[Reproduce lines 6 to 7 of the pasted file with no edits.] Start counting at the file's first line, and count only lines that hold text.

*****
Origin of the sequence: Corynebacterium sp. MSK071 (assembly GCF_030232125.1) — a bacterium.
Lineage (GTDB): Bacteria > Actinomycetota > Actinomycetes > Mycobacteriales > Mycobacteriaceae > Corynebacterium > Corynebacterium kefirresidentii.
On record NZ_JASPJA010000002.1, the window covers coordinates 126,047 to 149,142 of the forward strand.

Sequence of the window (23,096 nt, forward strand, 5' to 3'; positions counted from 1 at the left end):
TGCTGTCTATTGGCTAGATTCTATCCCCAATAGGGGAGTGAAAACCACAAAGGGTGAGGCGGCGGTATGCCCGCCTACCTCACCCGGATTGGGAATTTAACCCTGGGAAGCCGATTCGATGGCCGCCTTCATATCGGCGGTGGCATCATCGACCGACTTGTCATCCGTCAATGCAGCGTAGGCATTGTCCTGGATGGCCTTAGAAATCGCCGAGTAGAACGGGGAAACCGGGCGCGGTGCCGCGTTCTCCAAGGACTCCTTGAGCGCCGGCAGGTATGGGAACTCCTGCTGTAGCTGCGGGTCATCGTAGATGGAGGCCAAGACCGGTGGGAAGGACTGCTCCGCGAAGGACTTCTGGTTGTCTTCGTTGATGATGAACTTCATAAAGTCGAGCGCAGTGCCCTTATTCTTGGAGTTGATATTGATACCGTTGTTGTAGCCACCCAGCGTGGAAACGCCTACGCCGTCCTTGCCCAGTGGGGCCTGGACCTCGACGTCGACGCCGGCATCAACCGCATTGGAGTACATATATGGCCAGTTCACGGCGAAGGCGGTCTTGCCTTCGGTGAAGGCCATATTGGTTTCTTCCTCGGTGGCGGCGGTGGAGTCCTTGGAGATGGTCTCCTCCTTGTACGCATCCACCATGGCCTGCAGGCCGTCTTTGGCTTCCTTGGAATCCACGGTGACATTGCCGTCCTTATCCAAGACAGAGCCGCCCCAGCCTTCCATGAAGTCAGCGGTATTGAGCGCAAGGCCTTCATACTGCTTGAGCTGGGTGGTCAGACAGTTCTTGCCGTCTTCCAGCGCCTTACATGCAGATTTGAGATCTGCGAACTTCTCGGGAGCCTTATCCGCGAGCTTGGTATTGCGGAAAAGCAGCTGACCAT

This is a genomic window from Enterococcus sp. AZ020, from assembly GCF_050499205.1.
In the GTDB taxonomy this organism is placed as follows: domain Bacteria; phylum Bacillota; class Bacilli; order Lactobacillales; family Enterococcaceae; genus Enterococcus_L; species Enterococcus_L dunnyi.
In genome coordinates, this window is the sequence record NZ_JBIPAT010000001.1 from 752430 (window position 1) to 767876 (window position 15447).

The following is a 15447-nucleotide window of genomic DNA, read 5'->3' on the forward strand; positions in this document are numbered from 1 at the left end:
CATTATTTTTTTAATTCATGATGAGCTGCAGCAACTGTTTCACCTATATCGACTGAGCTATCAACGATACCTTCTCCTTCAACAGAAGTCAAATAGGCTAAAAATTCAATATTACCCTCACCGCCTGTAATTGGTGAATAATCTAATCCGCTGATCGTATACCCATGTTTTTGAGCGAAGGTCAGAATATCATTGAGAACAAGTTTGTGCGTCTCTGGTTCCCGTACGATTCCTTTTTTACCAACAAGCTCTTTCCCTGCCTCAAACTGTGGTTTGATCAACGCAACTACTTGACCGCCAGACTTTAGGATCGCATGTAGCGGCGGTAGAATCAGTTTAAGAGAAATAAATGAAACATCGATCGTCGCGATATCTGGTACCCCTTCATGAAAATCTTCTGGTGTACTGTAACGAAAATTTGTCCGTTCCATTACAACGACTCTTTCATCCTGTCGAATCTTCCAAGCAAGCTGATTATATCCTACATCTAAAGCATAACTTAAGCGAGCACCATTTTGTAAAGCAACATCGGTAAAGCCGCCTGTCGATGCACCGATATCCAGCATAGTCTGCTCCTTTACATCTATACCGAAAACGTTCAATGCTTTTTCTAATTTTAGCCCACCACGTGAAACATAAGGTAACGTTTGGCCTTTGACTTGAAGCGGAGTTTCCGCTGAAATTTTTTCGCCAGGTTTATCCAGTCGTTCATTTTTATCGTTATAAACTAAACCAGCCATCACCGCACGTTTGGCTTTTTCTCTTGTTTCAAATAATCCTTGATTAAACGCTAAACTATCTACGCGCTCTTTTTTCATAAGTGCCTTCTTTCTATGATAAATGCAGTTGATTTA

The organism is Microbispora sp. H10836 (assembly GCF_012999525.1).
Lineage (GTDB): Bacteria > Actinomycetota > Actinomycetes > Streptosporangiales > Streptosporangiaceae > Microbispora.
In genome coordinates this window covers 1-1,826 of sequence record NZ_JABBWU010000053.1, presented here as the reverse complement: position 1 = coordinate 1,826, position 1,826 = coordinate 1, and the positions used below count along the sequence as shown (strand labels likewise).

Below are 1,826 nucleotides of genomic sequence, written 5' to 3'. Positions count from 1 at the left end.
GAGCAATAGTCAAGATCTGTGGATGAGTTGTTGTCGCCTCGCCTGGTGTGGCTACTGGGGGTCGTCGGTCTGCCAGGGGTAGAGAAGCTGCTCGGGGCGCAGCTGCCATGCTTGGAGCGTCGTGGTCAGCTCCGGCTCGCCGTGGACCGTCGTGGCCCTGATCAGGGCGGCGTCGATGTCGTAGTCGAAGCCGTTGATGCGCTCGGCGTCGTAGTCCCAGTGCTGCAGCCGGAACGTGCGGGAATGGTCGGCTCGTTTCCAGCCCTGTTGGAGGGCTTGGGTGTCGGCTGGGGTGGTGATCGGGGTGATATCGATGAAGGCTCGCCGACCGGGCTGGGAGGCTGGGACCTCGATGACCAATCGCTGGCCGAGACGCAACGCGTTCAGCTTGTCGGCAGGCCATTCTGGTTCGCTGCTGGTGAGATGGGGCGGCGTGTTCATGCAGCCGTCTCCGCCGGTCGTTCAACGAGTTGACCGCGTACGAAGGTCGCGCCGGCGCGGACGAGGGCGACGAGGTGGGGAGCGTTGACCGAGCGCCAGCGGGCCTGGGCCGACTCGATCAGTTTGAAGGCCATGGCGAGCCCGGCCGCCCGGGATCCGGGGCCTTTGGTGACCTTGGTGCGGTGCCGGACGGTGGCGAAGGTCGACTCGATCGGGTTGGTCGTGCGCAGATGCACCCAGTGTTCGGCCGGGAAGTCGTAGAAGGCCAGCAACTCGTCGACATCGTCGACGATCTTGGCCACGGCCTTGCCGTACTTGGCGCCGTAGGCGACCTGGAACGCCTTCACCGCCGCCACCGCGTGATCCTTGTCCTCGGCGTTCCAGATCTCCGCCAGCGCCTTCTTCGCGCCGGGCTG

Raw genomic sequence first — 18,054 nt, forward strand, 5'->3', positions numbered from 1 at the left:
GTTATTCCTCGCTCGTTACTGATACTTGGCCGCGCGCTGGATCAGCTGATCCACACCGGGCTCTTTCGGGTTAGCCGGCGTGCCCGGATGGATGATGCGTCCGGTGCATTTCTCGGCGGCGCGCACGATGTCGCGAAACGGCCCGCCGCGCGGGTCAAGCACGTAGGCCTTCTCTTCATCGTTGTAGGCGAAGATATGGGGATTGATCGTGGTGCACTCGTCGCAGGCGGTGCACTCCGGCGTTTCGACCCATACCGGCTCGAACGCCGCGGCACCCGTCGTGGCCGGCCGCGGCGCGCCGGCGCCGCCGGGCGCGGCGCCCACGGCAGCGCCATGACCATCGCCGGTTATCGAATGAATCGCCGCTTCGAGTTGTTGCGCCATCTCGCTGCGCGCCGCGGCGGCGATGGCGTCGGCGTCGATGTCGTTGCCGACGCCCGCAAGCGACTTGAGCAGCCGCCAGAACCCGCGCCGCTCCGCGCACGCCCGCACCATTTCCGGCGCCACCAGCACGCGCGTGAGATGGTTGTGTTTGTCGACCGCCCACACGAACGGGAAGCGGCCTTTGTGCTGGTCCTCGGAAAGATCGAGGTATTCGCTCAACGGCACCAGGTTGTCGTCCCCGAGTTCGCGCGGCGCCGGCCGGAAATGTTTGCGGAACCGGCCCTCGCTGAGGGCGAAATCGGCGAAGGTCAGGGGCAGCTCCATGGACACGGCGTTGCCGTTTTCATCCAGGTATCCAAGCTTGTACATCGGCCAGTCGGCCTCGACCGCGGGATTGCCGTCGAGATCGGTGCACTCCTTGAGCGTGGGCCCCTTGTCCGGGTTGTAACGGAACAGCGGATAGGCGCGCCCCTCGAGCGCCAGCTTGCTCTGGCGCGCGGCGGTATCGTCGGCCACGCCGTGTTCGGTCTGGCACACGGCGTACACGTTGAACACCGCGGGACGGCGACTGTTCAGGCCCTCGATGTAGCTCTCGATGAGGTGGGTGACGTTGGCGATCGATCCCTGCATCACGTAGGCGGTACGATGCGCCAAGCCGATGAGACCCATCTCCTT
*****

This is a genomic window from Enterococcus sp. AZ020, from assembly GCF_050499205.1.
In the GTDB taxonomy this organism is placed as follows: domain Bacteria; phylum Bacillota; class Bacilli; order Lactobacillales; family Enterococcaceae; genus Enterococcus_L; species Enterococcus_L dunnyi.